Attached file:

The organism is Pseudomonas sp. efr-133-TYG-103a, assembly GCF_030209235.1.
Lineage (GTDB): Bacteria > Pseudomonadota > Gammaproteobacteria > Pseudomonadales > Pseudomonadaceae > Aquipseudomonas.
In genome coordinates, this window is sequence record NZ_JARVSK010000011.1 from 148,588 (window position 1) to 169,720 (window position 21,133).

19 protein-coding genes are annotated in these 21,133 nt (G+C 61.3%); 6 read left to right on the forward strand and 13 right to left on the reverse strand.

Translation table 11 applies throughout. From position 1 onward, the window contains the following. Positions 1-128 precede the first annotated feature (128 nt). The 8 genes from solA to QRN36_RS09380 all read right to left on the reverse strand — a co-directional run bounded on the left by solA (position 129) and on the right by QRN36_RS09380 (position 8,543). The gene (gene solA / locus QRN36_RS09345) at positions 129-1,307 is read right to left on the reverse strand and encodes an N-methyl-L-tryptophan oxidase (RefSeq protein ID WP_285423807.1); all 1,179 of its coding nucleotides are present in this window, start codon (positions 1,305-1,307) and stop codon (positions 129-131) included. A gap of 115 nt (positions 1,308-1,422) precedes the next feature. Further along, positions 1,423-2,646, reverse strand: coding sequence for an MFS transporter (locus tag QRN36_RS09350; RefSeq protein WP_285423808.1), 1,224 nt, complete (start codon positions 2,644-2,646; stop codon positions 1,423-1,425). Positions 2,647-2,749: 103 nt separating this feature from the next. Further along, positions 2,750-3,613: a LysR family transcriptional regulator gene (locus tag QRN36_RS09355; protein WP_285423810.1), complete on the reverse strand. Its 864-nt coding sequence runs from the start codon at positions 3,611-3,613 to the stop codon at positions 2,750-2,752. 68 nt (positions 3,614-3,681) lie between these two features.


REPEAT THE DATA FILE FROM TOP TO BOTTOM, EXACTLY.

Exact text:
The organism is Pseudomonas sp. efr-133-TYG-103a, assembly GCF_030209235.1.
Lineage (GTDB): Bacteria > Pseudomonadota > Gammaproteobacteria > Pseudomonadales > Pseudomonadaceae > Aquipseudomonas.
In genome coordinates, this window is sequence record NZ_JARVSK010000011.1 from 148,588 (window position 1) to 169,720 (window position 21,133).

19 protein-coding genes are annotated in these 21,133 nt (G+C 61.3%); 6 read left to right on the forward strand and 13 right to left on the reverse strand.

Translation table 11 applies throughout. From position 1 onward, the window contains the following. Positions 1-128 precede the first annotated feature (128 nt). The 8 genes from solA to QRN36_RS09380 all read right to left on the reverse strand — a co-directional run bounded on the left by solA (position 129) and on the right by QRN36_RS09380 (position 8,543). The gene (gene solA / locus QRN36_RS09345) at positions 129-1,307 is read right to left on the reverse strand and encodes an N-methyl-L-tryptophan oxidase (RefSeq protein ID WP_285423807.1); all 1,179 of its coding nucleotides are present in this window, start codon (positions 1,305-1,307) and stop codon (positions 129-131) included. A gap of 115 nt (positions 1,308-1,422) precedes the next feature. Further along, positions 1,423-2,646, reverse strand: coding sequence for an MFS transporter (locus tag QRN36_RS09350; RefSeq protein WP_285423808.1), 1,224 nt, complete (start codon positions 2,644-2,646; stop codon positions 1,423-1,425). Positions 2,647-2,749: 103 nt separating this feature from the next. Further along, positions 2,750-3,613: a LysR family transcriptional regulator gene (locus tag QRN36_RS09355; protein WP_285423810.1), complete on the reverse strand. Its 864-nt coding sequence runs from the start codon at positions 3,611-3,613 to the stop codon at positions 2,750-2,752. 68 nt (positions 3,614-3,681) lie between these two features.